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IN OMG! ON 28 Jun, 2016
This question has been taken from Randall Munroe's book What If?: Serious Scientific Answers to Absurd Hypothetical Questions.
Randall Munroe left NASA in 2005 to start up his hugely popular site XKCD 'a webcomic of romance, sarcasm, math and language' which offers a witty take on the world of science and geeks. It now has 600,000 to a million page hits daily. Every now and then, Munroe would get emails asking him to arbitrate a science debate. 'My friend and I were arguing about what would happen if a bullet got struck by lightning, and we agreed that you should resolve it . . . ' He liked these questions so much that he started up What If.
Firstly, we should know that not everybody can see the moon at the same time. Either we can gather everyone at one spot and decide a time the moon is visible to all. Since, 75% population lives between 0 degrees to 120 degrees latitude, the best place for everyone to gather is somewhere around the Arabian Sea.
Let's take the quarter moon. It would be easier for us to differentiate between darker and lighter sides.
And a good one is good enough to hit the surface of the moon. The atmosphere may distort the beam a little, and may absorb some of it. But, most of the light would make it.
Let's assume everybody has a steady aim towards the moon and the light is spread evenly across the surface. At 1230 hours GMT, everybody would aim at the moon at the same time.
Still, it makes sense. Moon needs a considerable amount of light to light itself, a little over a kilowatt of energy per square meter. Since the Moon's cross-sectional area is around 10^13 square meters, it's bathed in about 10^16 watts of sunlight-ten petawatts, or two megawatts per person. 5 MW is way too less, we can try some alternatives.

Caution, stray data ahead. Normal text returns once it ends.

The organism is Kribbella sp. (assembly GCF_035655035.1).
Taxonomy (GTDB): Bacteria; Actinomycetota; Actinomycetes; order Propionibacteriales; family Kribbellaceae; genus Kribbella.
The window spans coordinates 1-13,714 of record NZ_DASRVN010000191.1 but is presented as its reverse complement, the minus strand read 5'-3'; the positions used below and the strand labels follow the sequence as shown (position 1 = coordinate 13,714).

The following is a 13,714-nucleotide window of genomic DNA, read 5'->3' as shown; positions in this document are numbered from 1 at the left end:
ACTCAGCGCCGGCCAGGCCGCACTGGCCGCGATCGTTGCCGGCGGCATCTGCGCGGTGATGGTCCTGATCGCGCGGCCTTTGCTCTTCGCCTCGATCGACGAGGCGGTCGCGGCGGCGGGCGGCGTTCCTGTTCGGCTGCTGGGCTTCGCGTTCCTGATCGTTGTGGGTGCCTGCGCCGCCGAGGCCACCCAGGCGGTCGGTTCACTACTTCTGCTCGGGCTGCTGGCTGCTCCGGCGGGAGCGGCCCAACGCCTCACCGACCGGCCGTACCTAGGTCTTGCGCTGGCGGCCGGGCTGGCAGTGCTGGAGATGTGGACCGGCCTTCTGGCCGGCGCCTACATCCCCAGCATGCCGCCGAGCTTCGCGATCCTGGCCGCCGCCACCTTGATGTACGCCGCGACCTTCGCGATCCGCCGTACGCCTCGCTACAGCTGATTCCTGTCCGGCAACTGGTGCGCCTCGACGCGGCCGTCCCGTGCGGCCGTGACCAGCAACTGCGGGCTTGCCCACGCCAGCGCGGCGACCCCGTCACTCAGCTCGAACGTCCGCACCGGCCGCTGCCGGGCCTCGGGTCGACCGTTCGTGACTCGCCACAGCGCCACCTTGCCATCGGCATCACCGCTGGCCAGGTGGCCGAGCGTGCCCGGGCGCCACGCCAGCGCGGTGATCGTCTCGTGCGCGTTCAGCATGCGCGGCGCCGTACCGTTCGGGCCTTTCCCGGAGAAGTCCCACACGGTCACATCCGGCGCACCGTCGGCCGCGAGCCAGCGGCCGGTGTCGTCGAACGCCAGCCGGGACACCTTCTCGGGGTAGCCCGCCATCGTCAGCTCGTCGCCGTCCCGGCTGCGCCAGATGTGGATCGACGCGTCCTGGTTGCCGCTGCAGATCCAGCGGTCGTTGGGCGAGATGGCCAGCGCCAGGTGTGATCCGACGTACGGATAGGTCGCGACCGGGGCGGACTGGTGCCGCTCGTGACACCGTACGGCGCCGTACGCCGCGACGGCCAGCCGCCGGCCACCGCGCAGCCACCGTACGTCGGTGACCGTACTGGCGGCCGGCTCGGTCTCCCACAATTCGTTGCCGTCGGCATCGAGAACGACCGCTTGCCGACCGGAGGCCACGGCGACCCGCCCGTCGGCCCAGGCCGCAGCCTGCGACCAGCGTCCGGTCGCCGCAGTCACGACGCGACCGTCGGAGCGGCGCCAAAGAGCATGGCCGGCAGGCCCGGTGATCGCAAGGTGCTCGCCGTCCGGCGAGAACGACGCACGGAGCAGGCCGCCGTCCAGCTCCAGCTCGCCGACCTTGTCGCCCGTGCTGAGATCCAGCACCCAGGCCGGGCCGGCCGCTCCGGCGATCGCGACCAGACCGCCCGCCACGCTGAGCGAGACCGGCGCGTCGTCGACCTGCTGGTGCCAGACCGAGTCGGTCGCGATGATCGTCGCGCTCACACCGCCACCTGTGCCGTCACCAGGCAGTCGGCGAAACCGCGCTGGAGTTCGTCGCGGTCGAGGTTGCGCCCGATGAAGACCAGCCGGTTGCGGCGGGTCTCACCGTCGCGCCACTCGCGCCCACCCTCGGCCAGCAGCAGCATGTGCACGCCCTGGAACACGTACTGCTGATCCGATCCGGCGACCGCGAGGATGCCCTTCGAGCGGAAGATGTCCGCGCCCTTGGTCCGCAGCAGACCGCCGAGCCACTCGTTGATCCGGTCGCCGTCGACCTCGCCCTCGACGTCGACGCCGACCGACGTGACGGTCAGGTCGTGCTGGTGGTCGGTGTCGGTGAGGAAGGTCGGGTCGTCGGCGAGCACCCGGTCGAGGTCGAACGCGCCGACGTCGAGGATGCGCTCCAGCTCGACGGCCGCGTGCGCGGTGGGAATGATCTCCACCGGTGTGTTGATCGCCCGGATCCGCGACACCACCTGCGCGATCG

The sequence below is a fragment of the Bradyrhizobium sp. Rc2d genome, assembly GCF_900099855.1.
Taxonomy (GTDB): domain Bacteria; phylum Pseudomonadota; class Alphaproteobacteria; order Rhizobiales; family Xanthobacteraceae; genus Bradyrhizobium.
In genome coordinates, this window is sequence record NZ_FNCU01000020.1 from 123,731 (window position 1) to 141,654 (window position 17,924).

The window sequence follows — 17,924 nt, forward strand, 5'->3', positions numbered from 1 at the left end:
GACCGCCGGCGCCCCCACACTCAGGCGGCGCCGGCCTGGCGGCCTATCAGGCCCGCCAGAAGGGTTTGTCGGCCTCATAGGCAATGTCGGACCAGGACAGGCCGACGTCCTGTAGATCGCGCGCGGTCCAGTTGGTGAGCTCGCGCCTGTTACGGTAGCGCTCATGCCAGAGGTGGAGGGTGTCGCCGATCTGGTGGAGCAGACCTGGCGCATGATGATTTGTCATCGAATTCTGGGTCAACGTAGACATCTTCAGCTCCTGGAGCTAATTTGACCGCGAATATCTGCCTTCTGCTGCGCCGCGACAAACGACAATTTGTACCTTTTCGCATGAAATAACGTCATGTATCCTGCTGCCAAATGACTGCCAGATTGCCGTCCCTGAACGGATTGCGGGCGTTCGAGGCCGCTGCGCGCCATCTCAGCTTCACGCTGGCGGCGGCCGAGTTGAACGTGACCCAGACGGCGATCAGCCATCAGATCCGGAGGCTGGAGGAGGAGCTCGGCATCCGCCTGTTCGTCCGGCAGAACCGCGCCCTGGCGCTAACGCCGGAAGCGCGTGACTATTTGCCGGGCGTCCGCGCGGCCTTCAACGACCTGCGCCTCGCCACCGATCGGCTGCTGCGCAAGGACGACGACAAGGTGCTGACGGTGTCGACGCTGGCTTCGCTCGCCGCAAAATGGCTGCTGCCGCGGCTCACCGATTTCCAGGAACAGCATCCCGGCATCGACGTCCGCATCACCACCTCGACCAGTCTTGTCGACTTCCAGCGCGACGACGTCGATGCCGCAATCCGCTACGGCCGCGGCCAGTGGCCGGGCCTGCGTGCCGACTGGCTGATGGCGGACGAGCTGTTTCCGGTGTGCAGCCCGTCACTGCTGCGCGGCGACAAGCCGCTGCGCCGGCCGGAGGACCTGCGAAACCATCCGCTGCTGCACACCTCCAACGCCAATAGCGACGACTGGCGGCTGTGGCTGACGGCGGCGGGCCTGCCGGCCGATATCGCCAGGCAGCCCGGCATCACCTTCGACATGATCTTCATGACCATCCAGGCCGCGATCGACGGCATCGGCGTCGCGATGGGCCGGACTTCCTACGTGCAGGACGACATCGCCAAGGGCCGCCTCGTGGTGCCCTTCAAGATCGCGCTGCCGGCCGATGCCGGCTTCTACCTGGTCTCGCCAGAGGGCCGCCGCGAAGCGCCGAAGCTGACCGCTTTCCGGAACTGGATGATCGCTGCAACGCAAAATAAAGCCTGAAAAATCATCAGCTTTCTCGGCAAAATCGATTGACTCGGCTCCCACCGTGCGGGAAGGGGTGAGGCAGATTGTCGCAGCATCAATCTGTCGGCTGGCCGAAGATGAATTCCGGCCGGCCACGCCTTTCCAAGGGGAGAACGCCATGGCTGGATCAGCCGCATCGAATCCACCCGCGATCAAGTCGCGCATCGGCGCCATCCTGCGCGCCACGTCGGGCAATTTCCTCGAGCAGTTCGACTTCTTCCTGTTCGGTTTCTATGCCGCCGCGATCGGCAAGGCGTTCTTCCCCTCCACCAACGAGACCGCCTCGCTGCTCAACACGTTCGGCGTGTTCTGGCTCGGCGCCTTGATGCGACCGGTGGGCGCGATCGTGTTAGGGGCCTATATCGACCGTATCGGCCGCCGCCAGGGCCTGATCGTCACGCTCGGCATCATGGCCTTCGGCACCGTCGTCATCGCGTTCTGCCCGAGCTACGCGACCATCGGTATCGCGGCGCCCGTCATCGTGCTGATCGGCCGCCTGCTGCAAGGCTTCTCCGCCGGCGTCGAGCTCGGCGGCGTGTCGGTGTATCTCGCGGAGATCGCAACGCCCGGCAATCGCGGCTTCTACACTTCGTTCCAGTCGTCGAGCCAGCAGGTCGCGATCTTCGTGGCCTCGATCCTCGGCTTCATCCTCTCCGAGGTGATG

Suppose, we spend the $2 trillion to buy one-watt green lasers for everyone and use it.
The green lasers we're using lights out about 150 lumens of lights; which is more than flashlights. This lights up the surface of the Moon with about half a lux of illumination.
if we compare, the full moon bathes up the Earth with about one lux of illumination.
With the advancement of technologies, we are going to use Nightsuns. They are the searchlights used by cops and Coast Guard helicopters. The beam is several degrees wide. Let's see what's the result is.
It's hard to see, but we're making progress! The nightsun is providing 20 lux of illumination.
Let's try IMAX projector array. It is a 30,000-watt pair of water-cooled lamps with a combined output of over a million lumens.
Still barely visible.
At the top of the Luxor Hotel in Las Vegas is the most powerful spotlight on Earth. Let's try that and give one of them to everyone.
Oh, I see. Let's try to add a lens array to each so the entire beam is focused on the Moon.
Yes, it's visible now. Looks like we have accomplished our mission. But...
Let's use the megawatt lasers developed by the Department of Defense. The Boeing YAL-1 was a megawatt-class chemical oxygen iodine laser mounted in a 747. Let's try and give this to everyone.
Looks impressive, ain't it? We used five petawatts of power, which is double the world's average electricity consumption.
Now, let's try a megawatt laser on every square meter of the surface of Asia. This would use up use up Earth's oil reserves in approximately two minutes.
The moon will shine as brightly as the sun.
The confinement beam at the National Ignition Facility, a fusion research laboratory is the most powerful laser on Earth. It's an ultraviolet laser with an output of 500 terawatts. However, it only lights up for a few nanoseconds which use the energy equivalent to a quarter-cup of gasoline.
If we give that to everyone and aim at the moon, it would turn the atmosphere into plasma, instantly igniting the Earth's surface and killing us all.
What would happen to the moon?
The laser would radiate a considerable amount of pressure on the moon. After a few years, the pressure would be enough to push it free out of the Earth's orbit.
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